Shenanigans in the PA Senate

Stop Violence Against Women NOW diamond

Stop Violence Against Women NOW

Shenanigans in the Senate. Yesterday, the Pennsylvania Senate Local Government committee added an amendment to HB1796. This bill passed unanimously out of the House of Representatives on January 14, 2014.  As it arrived in the Senate, it was designed to make it illegal for communities to evict a domestic violence victim from her home for calling 911 “too often.” The amendment that was added would outlaw local communities from passing/enforcing local paid or unpaid sick leave ordinances.

The amendment added by the  Senate Local Government Committee—shown in all caps here—basically guts this bill. On one hand, it protects victims of domestic violence from being evicted but, on the other hand, it threatens them with loss of their livelihood if they have to take off from work to protect themselves or their family members and cannot get paid or unpaid sick leave that goes beyond federal or state law.  Note, federal and state law only protect people who take sick leave who are employed by companies with 50 or more full-time equivalent employees.  Since the majority of employers have fewer than 50 employees, this amendment could threaten a victim of domestic violence in two ways:

  1. She could lose both of her livelihood and her home should she be unable to pay the rent as a result of her job loss.
  2. She might be forced into continuing the violent relationship should she want to leave if she fears losing her job and can’t take off time from work to productively deal with the violence and injuries that have been inflicted, even after having emergency service intervention.

Members of the Senate Appropriations Committee need to be contacted asap to ask them to strip the “paid/unpaid sick leave preemption” amendment out of the bill. See note below.

The members of the committee are as follows. You can get their contact info by either going to the Senate Appropriations page or by linking directly to your state Senator below.

Majority Chair of Senate Appropriations Committee

Minority Chair of Senate Appropriations Committee

Minority Members of Senate Appropriations Committee

Thanks for contacting your legislator if she/he is on the Appropriations Committee.  Tell her/him to call for the removal of the paid/unpaid sick leave amendment that was added to the bill in the Senate Local Government Committee and then send the clean bill to the Senate floor for a full vote.

The Washington State Economic Opportunity Institute is absolutely correct. The United States of America needs to join much of the rest of the world and create paid family leave for all employees – both men and women. The current, unpaid family and medical leave guaranteed under the federal Family and Medical Leave Act for employees who work essentially full-time for a minimum of one year for companies with 50 or more employees is untenable.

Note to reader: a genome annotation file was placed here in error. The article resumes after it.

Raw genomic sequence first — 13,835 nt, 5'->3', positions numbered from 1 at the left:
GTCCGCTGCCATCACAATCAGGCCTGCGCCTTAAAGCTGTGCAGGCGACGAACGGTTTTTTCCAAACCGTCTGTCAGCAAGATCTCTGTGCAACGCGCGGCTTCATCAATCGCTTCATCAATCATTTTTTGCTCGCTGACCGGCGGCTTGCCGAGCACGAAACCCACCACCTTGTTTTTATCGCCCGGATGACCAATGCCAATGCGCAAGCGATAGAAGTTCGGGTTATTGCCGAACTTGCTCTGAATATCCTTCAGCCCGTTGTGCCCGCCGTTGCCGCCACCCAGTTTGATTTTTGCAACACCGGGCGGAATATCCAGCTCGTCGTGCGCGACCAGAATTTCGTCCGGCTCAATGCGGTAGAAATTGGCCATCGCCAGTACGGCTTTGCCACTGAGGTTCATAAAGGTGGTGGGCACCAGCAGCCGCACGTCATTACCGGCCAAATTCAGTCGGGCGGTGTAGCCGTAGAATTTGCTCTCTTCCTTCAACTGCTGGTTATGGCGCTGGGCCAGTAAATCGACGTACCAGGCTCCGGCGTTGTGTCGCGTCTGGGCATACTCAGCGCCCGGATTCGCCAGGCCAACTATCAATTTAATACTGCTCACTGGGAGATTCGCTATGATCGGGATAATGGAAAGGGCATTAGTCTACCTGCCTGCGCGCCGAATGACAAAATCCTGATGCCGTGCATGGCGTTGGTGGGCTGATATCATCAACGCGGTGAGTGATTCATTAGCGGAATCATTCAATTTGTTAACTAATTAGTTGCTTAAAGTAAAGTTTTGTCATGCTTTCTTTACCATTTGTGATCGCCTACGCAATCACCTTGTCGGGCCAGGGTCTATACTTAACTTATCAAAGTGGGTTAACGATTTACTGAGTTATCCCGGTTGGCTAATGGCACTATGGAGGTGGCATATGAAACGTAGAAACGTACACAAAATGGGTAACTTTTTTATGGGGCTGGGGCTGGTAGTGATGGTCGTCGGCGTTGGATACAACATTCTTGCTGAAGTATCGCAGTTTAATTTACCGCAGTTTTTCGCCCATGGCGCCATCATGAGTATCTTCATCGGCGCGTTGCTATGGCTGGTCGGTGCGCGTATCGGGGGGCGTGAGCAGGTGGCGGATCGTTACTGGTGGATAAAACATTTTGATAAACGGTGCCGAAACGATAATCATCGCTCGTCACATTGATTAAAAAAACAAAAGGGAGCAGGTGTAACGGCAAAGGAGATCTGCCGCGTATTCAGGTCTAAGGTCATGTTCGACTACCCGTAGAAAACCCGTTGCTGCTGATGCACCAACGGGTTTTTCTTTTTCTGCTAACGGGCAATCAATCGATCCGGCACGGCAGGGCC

The current system in the US allows for time off from work when you have a family medical emergency or the birth or adoption of a child. BUT it’s unpaid. For full-time employees only. And only if you work for a large-size company.

For the majority of working people, this is either unworkable (you live pay-check to paycheck and have no backup income if you take unpaid leave) and or is unavailable.

We need to have full income protection for all employees, not just the 11 percent of private sector workers and the 17 percent of public sector workers in the US who do get paid leave.

Let your Congressional delegation know that you want paid medical leave legislation introduced and enacted into law. This law should provide at least partial income replacement when you need time off from work to take care of a child, spouse, or other family member throughout the lifespan.

Washington Policy Watch

By Lisa Belkin, from the Huffington Post

maternity and paternity leaveAs of this week, a new father in Finland may take 54 days of paid leave to spend with his child. In Australia, a similar law gives new Dads two weeks off to bond.

These are but the two newest countries to provide paternity leave, with pay. All over the world — in places as diverse as Sweden (480 days; yes you read that right), Germany (365), Italy (90), Kenya (14), Switzerland (3) and Indonesia (2) — legislators have realized that time with a child, without worry over a lost paycheck, is a right, not a frill.

And in the US?

You know the answer to that.

As Zach Rosenberg has been highlighting on 8BitDad, companies aren’t required to offer paternity leave here. That is hardly surprising because while other countries are expanding their policies to include Dads, we are essentially the…

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